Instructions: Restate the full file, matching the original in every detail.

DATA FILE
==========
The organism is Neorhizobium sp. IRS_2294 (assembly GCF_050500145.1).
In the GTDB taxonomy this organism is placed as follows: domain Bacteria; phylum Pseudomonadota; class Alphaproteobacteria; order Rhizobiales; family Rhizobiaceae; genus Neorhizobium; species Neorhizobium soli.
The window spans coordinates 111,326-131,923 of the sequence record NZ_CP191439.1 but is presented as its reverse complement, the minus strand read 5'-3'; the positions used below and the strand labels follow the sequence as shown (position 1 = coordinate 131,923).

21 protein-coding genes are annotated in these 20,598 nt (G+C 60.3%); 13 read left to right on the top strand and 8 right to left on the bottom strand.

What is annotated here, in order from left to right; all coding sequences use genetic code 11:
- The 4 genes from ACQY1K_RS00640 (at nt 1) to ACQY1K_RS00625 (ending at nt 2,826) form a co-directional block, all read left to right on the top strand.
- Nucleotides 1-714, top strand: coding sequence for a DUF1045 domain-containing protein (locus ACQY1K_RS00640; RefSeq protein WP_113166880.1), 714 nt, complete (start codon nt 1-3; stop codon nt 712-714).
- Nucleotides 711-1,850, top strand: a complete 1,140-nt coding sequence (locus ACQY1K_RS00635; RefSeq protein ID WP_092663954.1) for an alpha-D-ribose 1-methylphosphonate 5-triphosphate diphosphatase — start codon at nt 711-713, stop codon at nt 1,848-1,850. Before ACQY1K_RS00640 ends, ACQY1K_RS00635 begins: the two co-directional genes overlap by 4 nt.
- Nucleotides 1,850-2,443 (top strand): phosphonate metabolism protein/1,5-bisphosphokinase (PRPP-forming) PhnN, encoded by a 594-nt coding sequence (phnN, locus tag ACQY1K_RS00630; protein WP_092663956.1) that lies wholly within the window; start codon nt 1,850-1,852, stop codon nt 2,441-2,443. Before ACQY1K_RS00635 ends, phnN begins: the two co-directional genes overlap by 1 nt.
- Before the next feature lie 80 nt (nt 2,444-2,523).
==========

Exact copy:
The organism is Neorhizobium sp. IRS_2294 (assembly GCF_050500145.1).
In the GTDB taxonomy this organism is placed as follows: domain Bacteria; phylum Pseudomonadota; class Alphaproteobacteria; order Rhizobiales; family Rhizobiaceae; genus Neorhizobium; species Neorhizobium soli.
The window spans coordinates 111,326-131,923 of the sequence record NZ_CP191439.1 but is presented as its reverse complement, the minus strand read 5'-3'; the positions used below and the strand labels follow the sequence as shown (position 1 = coordinate 131,923).

21 protein-coding genes are annotated in these 20,598 nt (G+C 60.3%); 13 read left to right on the top strand and 8 right to left on the bottom strand.

What is annotated here, in order from left to right; all coding sequences use genetic code 11:
- The 4 genes from ACQY1K_RS00640 (at nt 1) to ACQY1K_RS00625 (ending at nt 2,826) form a co-directional block, all read left to right on the top strand.
- Nucleotides 1-714, top strand: coding sequence for a DUF1045 domain-containing protein (locus ACQY1K_RS00640; RefSeq protein WP_113166880.1), 714 nt, complete (start codon nt 1-3; stop codon nt 712-714).
- Nucleotides 711-1,850, top strand: a complete 1,140-nt coding sequence (locus ACQY1K_RS00635; RefSeq protein ID WP_092663954.1) for an alpha-D-ribose 1-methylphosphonate 5-triphosphate diphosphatase — start codon at nt 711-713, stop codon at nt 1,848-1,850. Before ACQY1K_RS00640 ends, ACQY1K_RS00635 begins: the two co-directional genes overlap by 4 nt.
- Nucleotides 1,850-2,443 (top strand): phosphonate metabolism protein/1,5-bisphosphokinase (PRPP-forming) PhnN, encoded by a 594-nt coding sequence (phnN, locus tag ACQY1K_RS00630; protein WP_092663956.1) that lies wholly within the window; start codon nt 1,850-1,852, stop codon nt 2,441-2,443. Before ACQY1K_RS00635 ends, phnN begins: the two co-directional genes overlap by 1 nt.
- Before the next feature lie 80 nt (nt 2,444-2,523).